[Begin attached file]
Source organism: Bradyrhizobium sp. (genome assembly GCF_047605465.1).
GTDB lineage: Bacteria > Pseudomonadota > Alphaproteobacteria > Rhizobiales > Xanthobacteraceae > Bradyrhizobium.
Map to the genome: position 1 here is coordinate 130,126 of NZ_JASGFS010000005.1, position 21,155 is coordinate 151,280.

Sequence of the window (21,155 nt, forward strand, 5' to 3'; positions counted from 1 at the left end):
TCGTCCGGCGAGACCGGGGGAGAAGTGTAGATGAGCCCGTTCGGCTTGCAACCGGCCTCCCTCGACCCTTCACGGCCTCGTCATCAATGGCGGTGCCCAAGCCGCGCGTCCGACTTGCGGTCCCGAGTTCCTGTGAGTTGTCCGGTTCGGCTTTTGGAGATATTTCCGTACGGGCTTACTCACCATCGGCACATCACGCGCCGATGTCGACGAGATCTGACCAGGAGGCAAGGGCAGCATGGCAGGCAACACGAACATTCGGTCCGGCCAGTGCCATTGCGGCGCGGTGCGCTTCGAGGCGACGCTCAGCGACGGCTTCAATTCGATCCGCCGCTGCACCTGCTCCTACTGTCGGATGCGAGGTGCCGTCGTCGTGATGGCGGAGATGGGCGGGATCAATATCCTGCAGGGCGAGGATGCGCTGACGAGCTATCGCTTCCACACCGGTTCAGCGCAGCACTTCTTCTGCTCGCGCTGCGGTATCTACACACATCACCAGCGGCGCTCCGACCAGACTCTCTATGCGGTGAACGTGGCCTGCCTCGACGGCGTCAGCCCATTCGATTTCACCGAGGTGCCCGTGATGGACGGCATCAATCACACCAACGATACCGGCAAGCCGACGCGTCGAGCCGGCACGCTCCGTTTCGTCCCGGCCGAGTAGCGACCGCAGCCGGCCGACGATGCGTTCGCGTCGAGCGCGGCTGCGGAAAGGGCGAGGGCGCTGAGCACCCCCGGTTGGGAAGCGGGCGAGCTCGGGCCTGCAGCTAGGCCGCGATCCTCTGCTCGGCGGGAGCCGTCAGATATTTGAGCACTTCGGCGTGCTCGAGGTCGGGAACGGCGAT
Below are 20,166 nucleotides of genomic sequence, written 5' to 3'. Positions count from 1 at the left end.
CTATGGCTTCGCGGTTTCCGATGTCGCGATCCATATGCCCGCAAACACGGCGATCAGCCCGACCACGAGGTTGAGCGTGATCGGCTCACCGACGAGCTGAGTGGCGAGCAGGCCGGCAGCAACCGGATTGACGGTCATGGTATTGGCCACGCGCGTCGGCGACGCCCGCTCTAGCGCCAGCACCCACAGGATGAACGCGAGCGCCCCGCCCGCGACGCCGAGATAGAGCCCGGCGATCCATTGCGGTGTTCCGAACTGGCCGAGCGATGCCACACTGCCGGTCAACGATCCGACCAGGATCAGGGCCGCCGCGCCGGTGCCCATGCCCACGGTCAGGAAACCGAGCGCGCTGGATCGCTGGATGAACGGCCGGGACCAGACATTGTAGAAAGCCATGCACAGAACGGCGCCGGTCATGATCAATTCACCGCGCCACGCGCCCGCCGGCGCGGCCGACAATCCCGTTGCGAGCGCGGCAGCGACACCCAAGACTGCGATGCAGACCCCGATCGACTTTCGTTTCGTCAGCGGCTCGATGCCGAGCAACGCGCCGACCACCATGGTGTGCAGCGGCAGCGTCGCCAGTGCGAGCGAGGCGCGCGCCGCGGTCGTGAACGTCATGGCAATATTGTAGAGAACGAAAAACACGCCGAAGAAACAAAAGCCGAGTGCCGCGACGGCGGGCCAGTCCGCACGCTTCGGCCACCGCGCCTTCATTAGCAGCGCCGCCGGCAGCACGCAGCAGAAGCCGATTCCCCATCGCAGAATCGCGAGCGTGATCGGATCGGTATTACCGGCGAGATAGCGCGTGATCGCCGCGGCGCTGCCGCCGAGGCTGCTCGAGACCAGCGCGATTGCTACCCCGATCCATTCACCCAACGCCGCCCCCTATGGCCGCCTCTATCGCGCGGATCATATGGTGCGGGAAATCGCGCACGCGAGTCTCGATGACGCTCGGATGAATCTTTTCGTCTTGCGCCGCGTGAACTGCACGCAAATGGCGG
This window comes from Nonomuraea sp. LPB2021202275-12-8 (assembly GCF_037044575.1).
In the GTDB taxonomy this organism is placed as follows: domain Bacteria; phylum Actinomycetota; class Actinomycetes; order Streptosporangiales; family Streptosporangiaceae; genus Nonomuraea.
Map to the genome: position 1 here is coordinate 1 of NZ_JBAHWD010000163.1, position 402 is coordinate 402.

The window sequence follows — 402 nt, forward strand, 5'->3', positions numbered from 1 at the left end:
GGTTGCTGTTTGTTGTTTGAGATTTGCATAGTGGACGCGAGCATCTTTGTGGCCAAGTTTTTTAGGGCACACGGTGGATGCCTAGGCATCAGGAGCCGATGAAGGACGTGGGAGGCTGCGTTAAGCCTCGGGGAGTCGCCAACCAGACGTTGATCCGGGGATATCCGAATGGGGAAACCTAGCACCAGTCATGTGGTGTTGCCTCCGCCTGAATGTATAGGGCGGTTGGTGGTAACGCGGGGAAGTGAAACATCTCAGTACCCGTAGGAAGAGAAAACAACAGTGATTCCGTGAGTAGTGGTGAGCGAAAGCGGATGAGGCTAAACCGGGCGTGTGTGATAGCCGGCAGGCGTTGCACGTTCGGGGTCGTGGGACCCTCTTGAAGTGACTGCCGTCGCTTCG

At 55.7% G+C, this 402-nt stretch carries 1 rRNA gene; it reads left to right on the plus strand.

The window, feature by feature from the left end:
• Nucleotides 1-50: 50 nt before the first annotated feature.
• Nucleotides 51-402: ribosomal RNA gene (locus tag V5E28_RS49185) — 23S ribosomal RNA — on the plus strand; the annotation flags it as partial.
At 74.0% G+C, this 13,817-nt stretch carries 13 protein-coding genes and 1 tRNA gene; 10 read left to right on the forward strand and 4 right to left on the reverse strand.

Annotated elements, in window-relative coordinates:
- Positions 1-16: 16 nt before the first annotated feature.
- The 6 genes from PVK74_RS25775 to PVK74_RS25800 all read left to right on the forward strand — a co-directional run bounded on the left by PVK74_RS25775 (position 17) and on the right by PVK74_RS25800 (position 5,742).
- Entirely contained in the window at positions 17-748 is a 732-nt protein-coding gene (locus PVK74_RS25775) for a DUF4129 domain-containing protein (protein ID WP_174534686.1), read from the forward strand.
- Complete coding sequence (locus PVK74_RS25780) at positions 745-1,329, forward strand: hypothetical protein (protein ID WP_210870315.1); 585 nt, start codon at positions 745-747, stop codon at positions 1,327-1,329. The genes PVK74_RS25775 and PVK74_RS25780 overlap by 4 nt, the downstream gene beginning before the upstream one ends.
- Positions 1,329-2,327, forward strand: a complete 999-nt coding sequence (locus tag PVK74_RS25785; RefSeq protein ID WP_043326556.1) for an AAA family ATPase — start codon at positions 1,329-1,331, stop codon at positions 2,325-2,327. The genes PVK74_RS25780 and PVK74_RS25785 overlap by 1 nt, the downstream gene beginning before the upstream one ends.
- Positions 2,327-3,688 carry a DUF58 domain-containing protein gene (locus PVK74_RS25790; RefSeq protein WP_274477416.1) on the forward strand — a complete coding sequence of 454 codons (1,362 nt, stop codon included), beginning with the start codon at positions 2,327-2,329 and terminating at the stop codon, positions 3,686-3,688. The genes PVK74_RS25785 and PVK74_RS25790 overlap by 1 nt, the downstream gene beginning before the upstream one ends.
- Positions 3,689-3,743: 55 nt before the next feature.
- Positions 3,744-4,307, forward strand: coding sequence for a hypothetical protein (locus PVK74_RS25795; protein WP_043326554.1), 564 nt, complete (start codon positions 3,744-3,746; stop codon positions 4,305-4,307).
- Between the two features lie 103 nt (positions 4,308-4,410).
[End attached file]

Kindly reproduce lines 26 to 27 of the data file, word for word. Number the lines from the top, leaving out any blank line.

- Positions 3,744-4,307, forward strand: coding sequence for a hypothetical protein (locus PVK74_RS25795; protein WP_043326554.1), 564 nt, complete (start codon positions 3,744-3,746; stop codon positions 4,305-4,307).
- Between the two features lie 103 nt (positions 4,308-4,410).